Child Sex Trafficking Survivor Cyntoia Brown Must Serve 51 Years in Prison for Self-Defense

Please be aware that some of the details included below may be disturbing for some readers.

Cyntoia Brown grew up in a Tennessee home where she and other women of color were routinely beaten, raped and threatened with death. After finally having enough, Brown ran away — only to be picked up by a man who would frequently assault her, in addition to selling her for sex. The man, who called himself “Kutthroat,” threatened to end Brown’s life — as well as her mother’s — if she ever tried to escape.

When Brown was 16, she was sent to the home of Johnny Mitchell Allen, a 43-year-old white realtor who “purchased” her for a sex. As Brown recalls, Allen warned her that he was an ex-military sharpshooter. At one point, Brown claims, Allen violently grabbed her and began to reach for something to the side of the bed. Believing that he was searching for a gun, Brown quickly retrieved her own firearm and shot Allen dead.

Brown was then arrested and charged with prostitution and murder as an adult, despite the fact that she was only 16. In 2004, she was convicted and given a life sentence. This ruling also prohibited her from seeking parole until the age of 69.

In 2012, the U.S. Supreme Court ruled that it was unconstitutional to give life sentences without parole to minors. In light of this decision, Brown sought to have her sentence overturned or reduced. However, this month the Tennessee Supreme Court unanimously ruled against  her lawsuit. The court ultimately gave Brown the option for parole — 51 years from now.

While in prison, Brown has earned an associate degree from Lipscomb University, and she wants to find ways to help create opportunities for her fellow inmates.

The United States, by and large, still treats sex workers as criminals rather than victims of exploitation and abuse, as is often the reality. Compound that with the fact that Brown is also a black woman, and the system is heavily stacked against her. Minors of color are disproportionately charged and sentenced as adults in many states. And, in general, marginalized defendants are more likely to be given life sentences.

Brown’s situation is a poignant example of the flawed American criminal justice system, which is still all too eager to punish people of color, victims of abuse and even minors. In what world does a teenage victim of sex trafficking deserve to spend her life behind bars for an act of self-defense? That’s the case in Tennessee, it would seem.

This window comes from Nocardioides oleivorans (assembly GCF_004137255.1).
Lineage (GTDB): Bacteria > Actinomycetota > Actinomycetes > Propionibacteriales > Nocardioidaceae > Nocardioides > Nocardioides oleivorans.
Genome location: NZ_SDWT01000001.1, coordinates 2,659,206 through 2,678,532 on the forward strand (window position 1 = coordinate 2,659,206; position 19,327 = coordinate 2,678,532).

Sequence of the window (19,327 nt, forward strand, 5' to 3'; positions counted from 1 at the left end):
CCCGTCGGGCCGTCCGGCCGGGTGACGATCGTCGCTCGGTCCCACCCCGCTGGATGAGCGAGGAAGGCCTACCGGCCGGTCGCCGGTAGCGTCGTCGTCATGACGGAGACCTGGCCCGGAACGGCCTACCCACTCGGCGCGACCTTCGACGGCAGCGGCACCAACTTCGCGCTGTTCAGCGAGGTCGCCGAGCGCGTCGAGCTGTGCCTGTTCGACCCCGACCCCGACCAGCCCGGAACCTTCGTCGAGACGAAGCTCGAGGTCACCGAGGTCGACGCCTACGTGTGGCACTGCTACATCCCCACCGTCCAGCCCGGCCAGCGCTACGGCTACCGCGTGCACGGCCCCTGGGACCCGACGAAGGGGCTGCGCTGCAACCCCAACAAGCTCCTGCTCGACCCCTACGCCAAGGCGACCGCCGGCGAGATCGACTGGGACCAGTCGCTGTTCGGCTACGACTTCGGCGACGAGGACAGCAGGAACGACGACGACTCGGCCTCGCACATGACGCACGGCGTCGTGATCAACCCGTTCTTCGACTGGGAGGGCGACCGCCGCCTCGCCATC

In a rational world, Brown would have gotten the help she so clearly needs and deserves.

Take Action!

Despite the ruling by the Tennessee Supreme Court, Cyntoia Brown’s fight for justice does not have to end here. Gov. Bill Haslam has the legal authority to commute Brown’s outrageous sentence — but by not doing so, he’s deliberately punishing her in a senselessly cruel and unusual manner.

Add your name to this Care2 petition and call on Gov. Haslam commute Brown’s sentence immediately! She has already spent 14 years — almost half of her life — behind bars for a crime committed as a minor in self-defense.

Concerned about an issue? Want to raise awareness about an injustice? Join your fellow Care2 users by learning how to make your own petition and make your voice heard today!

 

Photo Credit: Elvert Barnes/Flickr

68 comments

Leo C
Leo C28 days ago

Thank you for sharing!

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Chad A
Chad A29 days ago

Thank you.

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Latoya B
Latoya Babout a month ago

A child killed a pedophile slave trader and she's treated like the villain.

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Clare O
Clare Oabout a month ago

ok

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Clare O
Clare Oabout a month ago

seems all wrong

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Clare O
Clare Oabout a month ago

th

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Dennis H
Dennis Habout a month ago

Had a white girl done the same thing to her black rapist there would be parades and scholarships in her honor.

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Jack Y
Jack Yabout a month ago

thanks

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Jack Y
Jack Yabout a month ago

thanks

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John J
John Jabout a month ago

thanks for sharing

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